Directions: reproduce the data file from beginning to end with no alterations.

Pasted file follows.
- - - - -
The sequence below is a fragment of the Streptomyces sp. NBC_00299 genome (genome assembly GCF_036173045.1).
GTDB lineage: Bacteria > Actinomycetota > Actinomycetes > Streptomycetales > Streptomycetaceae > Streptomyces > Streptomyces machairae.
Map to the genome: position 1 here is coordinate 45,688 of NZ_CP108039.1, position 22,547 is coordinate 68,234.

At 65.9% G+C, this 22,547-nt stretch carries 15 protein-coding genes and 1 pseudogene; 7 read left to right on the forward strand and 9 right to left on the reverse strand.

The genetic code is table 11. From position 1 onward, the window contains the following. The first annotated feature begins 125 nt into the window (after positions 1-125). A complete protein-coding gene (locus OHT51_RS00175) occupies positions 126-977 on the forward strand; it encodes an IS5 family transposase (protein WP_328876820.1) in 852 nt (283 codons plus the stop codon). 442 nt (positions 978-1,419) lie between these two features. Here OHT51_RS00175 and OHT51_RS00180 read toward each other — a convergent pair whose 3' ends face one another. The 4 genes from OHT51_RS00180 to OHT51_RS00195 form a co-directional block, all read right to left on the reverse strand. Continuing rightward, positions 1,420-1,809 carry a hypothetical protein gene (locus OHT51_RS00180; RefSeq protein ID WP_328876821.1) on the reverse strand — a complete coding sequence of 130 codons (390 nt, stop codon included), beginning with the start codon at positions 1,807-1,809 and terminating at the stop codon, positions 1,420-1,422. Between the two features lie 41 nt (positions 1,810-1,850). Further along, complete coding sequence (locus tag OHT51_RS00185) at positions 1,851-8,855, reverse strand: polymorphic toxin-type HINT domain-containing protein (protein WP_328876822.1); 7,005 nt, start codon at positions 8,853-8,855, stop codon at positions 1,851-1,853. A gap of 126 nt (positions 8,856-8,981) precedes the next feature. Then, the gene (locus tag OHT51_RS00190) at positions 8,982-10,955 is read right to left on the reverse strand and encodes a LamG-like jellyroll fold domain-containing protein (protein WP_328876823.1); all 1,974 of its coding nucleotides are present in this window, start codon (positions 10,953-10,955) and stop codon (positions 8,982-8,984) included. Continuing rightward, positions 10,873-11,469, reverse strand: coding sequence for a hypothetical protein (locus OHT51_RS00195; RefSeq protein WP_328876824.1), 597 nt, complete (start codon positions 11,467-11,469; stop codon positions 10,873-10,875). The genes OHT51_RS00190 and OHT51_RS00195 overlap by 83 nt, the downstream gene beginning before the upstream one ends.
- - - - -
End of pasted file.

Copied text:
The sequence below is a fragment of the Streptomyces sp. NBC_00299 genome (genome assembly GCF_036173045.1).
GTDB lineage: Bacteria > Actinomycetota > Actinomycetes > Streptomycetales > Streptomycetaceae > Streptomyces > Streptomyces machairae.
Map to the genome: position 1 here is coordinate 45,688 of NZ_CP108039.1, position 22,547 is coordinate 68,234.

At 65.9% G+C, this 22,547-nt stretch carries 15 protein-coding genes and 1 pseudogene; 7 read left to right on the forward strand and 9 right to left on the reverse strand.

The genetic code is table 11. From position 1 onward, the window contains the following. The first annotated feature begins 125 nt into the window (after positions 1-125). A complete protein-coding gene (locus OHT51_RS00175) occupies positions 126-977 on the forward strand; it encodes an IS5 family transposase (protein WP_328876820.1) in 852 nt (283 codons plus the stop codon). 442 nt (positions 978-1,419) lie between these two features. Here OHT51_RS00175 and OHT51_RS00180 read toward each other — a convergent pair whose 3' ends face one another. The 4 genes from OHT51_RS00180 to OHT51_RS00195 form a co-directional block, all read right to left on the reverse strand. Continuing rightward, positions 1,420-1,809 carry a hypothetical protein gene (locus OHT51_RS00180; RefSeq protein ID WP_328876821.1) on the reverse strand — a complete coding sequence of 130 codons (390 nt, stop codon included), beginning with the start codon at positions 1,807-1,809 and terminating at the stop codon, positions 1,420-1,422. Between the two features lie 41 nt (positions 1,810-1,850). Further along, complete coding sequence (locus tag OHT51_RS00185) at positions 1,851-8,855, reverse strand: polymorphic toxin-type HINT domain-containing protein (protein WP_328876822.1); 7,005 nt, start codon at positions 8,853-8,855, stop codon at positions 1,851-1,853. A gap of 126 nt (positions 8,856-8,981) precedes the next feature. Then, the gene (locus tag OHT51_RS00190) at positions 8,982-10,955 is read right to left on the reverse strand and encodes a LamG-like jellyroll fold domain-containing protein (protein WP_328876823.1); all 1,974 of its coding nucleotides are present in this window, start codon (positions 10,953-10,955) and stop codon (positions 8,982-8,984) included. Continuing rightward, positions 10,873-11,469, reverse strand: coding sequence for a hypothetical protein (locus OHT51_RS00195; RefSeq protein WP_328876824.1), 597 nt, complete (start codon positions 11,467-11,469; stop codon positions 10,873-10,875). The genes OHT51_RS00190 and OHT51_RS00195 overlap by 83 nt, the downstream gene beginning before the upstream one ends.